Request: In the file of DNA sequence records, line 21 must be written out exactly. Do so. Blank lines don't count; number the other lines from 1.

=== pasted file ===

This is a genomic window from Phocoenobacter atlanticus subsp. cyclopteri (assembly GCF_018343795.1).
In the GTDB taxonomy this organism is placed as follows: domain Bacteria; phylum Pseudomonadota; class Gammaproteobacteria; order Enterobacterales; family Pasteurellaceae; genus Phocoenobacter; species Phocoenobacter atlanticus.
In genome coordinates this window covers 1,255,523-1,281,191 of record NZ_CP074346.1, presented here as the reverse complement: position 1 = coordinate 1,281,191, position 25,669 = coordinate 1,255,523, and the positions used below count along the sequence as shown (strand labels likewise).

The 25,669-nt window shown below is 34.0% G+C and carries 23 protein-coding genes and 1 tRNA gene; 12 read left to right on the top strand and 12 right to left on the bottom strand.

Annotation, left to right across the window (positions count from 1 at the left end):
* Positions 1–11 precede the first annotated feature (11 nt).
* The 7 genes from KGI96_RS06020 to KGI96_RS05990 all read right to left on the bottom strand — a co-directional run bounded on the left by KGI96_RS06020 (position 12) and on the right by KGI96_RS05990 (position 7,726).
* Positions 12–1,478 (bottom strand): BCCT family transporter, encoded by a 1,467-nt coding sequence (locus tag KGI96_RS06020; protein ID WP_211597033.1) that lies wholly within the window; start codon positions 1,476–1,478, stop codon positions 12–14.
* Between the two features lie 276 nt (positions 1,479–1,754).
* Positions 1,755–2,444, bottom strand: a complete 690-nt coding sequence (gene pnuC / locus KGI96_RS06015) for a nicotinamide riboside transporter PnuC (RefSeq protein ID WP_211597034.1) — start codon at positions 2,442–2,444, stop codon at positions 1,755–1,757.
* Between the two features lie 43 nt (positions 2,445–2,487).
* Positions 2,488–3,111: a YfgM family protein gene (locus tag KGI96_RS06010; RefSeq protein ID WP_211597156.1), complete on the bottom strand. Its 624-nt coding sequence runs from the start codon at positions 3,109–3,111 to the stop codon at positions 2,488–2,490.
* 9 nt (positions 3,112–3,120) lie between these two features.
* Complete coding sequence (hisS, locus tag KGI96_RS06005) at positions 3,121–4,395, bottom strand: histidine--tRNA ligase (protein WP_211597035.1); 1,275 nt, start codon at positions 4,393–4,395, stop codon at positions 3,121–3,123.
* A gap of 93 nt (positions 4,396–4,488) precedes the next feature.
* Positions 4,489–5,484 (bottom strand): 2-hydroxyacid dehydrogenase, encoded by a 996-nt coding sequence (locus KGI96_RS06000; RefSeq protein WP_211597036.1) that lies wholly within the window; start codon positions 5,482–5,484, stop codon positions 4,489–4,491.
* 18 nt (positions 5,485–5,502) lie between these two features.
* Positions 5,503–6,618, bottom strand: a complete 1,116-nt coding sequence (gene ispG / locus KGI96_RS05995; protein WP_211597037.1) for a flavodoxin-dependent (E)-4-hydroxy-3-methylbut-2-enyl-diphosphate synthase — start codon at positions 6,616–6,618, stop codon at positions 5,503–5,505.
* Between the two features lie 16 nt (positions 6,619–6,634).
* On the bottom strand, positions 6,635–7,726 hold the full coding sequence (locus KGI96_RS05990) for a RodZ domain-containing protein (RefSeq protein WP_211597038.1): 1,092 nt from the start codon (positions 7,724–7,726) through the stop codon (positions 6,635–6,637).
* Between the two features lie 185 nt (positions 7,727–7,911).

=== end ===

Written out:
* Between the two features lie 185 nt (positions 7,727–7,911).